The Green Bay Packers released their 2009-2010 financial numbers Wednesday. They are the only team required to do so, because of their status as a publicly-owned franchise. Because of the ongoing labor talks, there was great interest in what the Packers were going to report.
Not surprisingly, the team brought in record revenue, but it didn't lead to a record profit for the franchise.
The team's financial report shows $258 million in revenue in 2009-2010, but operating expenses continue to rise. Last year, the franchise saw costs escalate $20 million to $248 million, and it was mainly due to player costs.
They also reported that players costs are increasing 11 percent annually while revenue is growing at a 5 percent rate. Profit from operations was $9.8 million, compared to $20.1 million in 2008-09.This is likely good news for the NFL and its owners, who are pushing the idea that player costs are rising faster than revenue all over the league. No other team will be required to release this information, and it's not likely anyone else will.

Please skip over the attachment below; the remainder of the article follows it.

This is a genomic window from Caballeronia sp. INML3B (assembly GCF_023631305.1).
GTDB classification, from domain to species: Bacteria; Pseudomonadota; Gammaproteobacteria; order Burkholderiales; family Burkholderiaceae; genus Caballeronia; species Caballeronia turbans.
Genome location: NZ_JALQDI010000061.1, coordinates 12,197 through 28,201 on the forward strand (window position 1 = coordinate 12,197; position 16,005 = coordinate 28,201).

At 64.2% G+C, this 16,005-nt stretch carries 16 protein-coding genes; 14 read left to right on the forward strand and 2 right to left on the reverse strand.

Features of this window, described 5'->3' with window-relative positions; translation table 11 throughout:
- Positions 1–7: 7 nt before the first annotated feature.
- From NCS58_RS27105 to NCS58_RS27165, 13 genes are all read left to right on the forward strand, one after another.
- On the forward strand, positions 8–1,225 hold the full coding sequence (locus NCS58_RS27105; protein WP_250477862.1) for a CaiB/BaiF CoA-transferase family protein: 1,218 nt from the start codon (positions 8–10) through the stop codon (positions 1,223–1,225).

Operating expenses were $248 million, compared to $228 million the year before. Exclusive of player costs, expenses were $87 million, down from $89 million the year before.
"Player costs continue to grow at a rate faster than our revenue," said Mark Murphy, president and CEO.
The union will continue to fight the owners on this issue, and they can easily argue that Green Bay is just one (really small) market out of 32 in the league. That they struggle to generate more revenue shouldn't be a huge surprise.
However, union head DeMaurice Smith should not be happy with these numbers. The Packers have been profitable for years, and they set a record for revenue. Despite that, they didn't turn a healthy profit, and they did not add to their preservation fund (basically, the franchise's savings account). That still sits at a shade under $130 million.
The organization said their method of reporting this information has not changed at any point, denying the idea that they are helping the NFL play a political game with the union.